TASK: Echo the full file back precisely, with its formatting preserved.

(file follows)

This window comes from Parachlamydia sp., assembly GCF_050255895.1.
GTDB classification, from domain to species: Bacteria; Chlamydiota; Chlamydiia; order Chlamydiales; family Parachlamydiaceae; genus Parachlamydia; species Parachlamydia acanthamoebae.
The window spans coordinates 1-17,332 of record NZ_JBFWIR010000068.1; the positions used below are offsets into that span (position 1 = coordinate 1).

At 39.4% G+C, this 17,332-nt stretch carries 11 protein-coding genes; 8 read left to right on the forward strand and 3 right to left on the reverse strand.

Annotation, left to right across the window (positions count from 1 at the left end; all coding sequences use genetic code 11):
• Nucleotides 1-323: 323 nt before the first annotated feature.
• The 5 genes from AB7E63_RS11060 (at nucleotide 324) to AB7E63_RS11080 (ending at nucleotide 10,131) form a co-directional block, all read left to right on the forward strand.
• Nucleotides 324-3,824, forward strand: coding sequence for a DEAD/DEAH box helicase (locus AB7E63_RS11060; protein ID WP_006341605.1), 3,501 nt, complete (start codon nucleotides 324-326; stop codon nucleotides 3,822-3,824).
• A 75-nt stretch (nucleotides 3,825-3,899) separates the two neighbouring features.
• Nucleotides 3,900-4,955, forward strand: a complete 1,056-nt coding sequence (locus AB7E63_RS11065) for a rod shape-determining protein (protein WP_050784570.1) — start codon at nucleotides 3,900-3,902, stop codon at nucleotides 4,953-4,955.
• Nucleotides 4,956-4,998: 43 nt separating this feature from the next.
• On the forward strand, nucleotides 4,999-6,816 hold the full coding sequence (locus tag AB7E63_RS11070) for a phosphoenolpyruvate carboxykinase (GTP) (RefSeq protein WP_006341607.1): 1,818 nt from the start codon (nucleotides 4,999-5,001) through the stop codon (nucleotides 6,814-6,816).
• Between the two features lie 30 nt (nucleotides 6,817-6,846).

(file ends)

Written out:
This window comes from Parachlamydia sp., assembly GCF_050255895.1.
GTDB classification, from domain to species: Bacteria; Chlamydiota; Chlamydiia; order Chlamydiales; family Parachlamydiaceae; genus Parachlamydia; species Parachlamydia acanthamoebae.
The window spans coordinates 1-17,332 of record NZ_JBFWIR010000068.1; the positions used below are offsets into that span (position 1 = coordinate 1).

At 39.4% G+C, this 17,332-nt stretch carries 11 protein-coding genes; 8 read left to right on the forward strand and 3 right to left on the reverse strand.

Annotation, left to right across the window (positions count from 1 at the left end; all coding sequences use genetic code 11):
• Nucleotides 1-323: 323 nt before the first annotated feature.
• The 5 genes from AB7E63_RS11060 (at nucleotide 324) to AB7E63_RS11080 (ending at nucleotide 10,131) form a co-directional block, all read left to right on the forward strand.
• Nucleotides 324-3,824, forward strand: coding sequence for a DEAD/DEAH box helicase (locus AB7E63_RS11060; protein ID WP_006341605.1), 3,501 nt, complete (start codon nucleotides 324-326; stop codon nucleotides 3,822-3,824).
• A 75-nt stretch (nucleotides 3,825-3,899) separates the two neighbouring features.
• Nucleotides 3,900-4,955, forward strand: a complete 1,056-nt coding sequence (locus AB7E63_RS11065) for a rod shape-determining protein (protein WP_050784570.1) — start codon at nucleotides 3,900-3,902, stop codon at nucleotides 4,953-4,955.
• Nucleotides 4,956-4,998: 43 nt separating this feature from the next.
• On the forward strand, nucleotides 4,999-6,816 hold the full coding sequence (locus tag AB7E63_RS11070) for a phosphoenolpyruvate carboxykinase (GTP) (RefSeq protein WP_006341607.1): 1,818 nt from the start codon (nucleotides 4,999-5,001) through the stop codon (nucleotides 6,814-6,816).
• Between the two features lie 30 nt (nucleotides 6,817-6,846).